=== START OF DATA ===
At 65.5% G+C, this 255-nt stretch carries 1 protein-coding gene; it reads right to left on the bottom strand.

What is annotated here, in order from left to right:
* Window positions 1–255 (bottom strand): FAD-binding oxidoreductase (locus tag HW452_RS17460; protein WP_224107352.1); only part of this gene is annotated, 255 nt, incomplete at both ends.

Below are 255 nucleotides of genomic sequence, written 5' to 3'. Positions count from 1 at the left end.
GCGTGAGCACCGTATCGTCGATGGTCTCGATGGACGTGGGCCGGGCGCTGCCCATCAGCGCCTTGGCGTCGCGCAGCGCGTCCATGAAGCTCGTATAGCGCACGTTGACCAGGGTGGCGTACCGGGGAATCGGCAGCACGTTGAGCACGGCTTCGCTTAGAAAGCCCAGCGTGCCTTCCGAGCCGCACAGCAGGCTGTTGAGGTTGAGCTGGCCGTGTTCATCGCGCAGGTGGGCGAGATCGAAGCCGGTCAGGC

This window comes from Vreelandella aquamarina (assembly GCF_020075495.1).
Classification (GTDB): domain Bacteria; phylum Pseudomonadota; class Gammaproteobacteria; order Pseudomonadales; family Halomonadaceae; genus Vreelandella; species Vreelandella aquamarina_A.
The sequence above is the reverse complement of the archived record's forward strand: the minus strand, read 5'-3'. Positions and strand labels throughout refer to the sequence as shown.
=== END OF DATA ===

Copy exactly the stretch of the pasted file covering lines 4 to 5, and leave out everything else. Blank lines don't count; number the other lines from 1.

Below are 255 nucleotides of genomic sequence, written 5' to 3'. Positions count from 1 at the left end.
GCGTGAGCACCGTATCGTCGATGGTCTCGATGGACGTGGGCCGGGCGCTGCCCATCAGCGCCTTGGCGTCGCGCAGCGCGTCCATGAAGCTCGTATAGCGCACGTTGACCAGGGTGGCGTACCGGGGAATCGGCAGCACGTTGAGCACGGCTTCGCTTAGAAAGCCCAGCGTGCCTTCCGAGCCGCACAGCAGGCTGTTGAGGTTGAGCTGGCCGTGTTCATCGCGCAGGTGGGCGAGATCGAAGCCGGTCAGGC